• 17. Building A Hybrid Business: Selling Sales Approach is “Always Be Selling” “Software” means large up front investment in both license and hardware Requires consultative and solution-selling approach, not IT-centric SaaS is fee/consumption-based, no hardware, and requires accelerated sales techniques – Lower hurdle to acquire customers, greater emphasis on customer retention, upsell, cross-sell Ordering and billing infrastructure “Software” ordering, provisioning and billing process is not automated – Means long sales cycle; one-time, up-front billing SaaS ordering, provisioning and billing process done in real-time – Customers want to evaluate, purchase & provision online or telephone sale Sales compensation SaaS is low price-point, high volume. Typically sales execs paid for up-front license revenue, not recurring annuity stream: the SaaS job is not over when the contract is signed… © 2008 IDC 6/18/2009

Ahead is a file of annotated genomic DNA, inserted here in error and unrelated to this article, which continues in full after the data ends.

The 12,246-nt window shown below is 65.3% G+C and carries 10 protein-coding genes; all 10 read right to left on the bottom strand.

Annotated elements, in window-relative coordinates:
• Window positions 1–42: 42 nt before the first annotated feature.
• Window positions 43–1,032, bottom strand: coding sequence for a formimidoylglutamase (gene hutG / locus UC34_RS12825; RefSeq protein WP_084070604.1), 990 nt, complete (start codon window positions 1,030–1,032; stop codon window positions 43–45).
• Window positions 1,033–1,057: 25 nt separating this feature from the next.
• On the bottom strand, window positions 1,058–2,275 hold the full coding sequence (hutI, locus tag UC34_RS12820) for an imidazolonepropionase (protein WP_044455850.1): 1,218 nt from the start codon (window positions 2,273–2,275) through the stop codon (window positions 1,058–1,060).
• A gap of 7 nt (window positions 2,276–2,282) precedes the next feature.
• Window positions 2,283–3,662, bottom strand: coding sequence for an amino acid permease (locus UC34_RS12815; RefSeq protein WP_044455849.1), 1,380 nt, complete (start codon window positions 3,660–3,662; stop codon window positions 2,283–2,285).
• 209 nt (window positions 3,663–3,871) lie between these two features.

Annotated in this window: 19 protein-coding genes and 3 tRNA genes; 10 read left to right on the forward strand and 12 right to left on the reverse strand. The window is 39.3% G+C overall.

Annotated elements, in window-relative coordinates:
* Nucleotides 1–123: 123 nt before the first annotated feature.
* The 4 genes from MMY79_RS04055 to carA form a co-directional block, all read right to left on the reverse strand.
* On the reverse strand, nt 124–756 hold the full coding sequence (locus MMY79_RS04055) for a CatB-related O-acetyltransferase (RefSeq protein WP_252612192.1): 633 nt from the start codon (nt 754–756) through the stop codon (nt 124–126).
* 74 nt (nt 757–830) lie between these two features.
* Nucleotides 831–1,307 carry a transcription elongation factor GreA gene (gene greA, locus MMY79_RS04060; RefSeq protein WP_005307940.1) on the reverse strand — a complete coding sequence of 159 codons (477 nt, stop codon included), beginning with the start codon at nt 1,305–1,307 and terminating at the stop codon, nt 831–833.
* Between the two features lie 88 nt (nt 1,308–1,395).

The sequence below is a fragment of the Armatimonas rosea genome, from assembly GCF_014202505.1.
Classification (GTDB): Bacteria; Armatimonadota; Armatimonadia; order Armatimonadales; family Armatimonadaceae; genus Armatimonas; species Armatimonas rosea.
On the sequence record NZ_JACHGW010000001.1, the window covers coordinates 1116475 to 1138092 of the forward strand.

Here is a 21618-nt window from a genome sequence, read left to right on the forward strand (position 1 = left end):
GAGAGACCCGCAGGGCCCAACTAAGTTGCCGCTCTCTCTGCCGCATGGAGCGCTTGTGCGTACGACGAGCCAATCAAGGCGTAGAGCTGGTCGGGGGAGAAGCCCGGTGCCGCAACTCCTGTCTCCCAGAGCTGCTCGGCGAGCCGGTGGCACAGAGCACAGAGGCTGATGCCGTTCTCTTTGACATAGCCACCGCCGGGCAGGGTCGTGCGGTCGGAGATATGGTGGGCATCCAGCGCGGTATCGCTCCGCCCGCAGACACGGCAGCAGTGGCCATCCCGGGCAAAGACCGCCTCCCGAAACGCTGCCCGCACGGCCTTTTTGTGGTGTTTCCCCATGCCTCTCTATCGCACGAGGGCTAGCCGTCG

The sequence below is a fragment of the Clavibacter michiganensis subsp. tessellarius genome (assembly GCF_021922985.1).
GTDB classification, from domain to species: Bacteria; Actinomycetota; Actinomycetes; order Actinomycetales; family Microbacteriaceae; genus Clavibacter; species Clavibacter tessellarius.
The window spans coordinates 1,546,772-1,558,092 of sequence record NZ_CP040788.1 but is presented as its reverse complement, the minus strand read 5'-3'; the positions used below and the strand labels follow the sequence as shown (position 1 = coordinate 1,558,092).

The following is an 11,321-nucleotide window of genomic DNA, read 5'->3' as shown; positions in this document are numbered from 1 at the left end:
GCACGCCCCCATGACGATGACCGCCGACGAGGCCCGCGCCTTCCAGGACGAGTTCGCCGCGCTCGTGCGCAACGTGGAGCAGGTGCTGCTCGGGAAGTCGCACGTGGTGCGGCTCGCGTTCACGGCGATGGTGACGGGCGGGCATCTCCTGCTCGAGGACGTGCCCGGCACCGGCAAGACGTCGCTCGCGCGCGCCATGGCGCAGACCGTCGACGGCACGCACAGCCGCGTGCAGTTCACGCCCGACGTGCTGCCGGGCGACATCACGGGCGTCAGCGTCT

• 18. Building A Hybrid Business: Merchandizing • Predictability – yours and theirs. You want a consistent COGS and recurring revenue, and they want cost smoothing over time. • Set-up Fees - How much will implementation slow down the sales process? What is reasonable and how does this influence the monthly recurring prices? Goal: remove barriers to quickly get customer to VALUE • Minimums – Several SaaS vendors employ a usage-based pricing similar to usage tiers on cell phone plans -- in these cases the vendors choose to decrease implementation fees in order to get higher minimums • Contract Length – Our survey data point to an expectation that price/user or cost for add-ons will be lowered or at least more negotiable with a longer-term commitment: 3 years is the norm to secure that break • Differential price – An advantage of established vendors with mature brands, not value-based or cost-plus: eg. Microsoft Exchange vs. BPOS © 2008 IDC 6/18/2009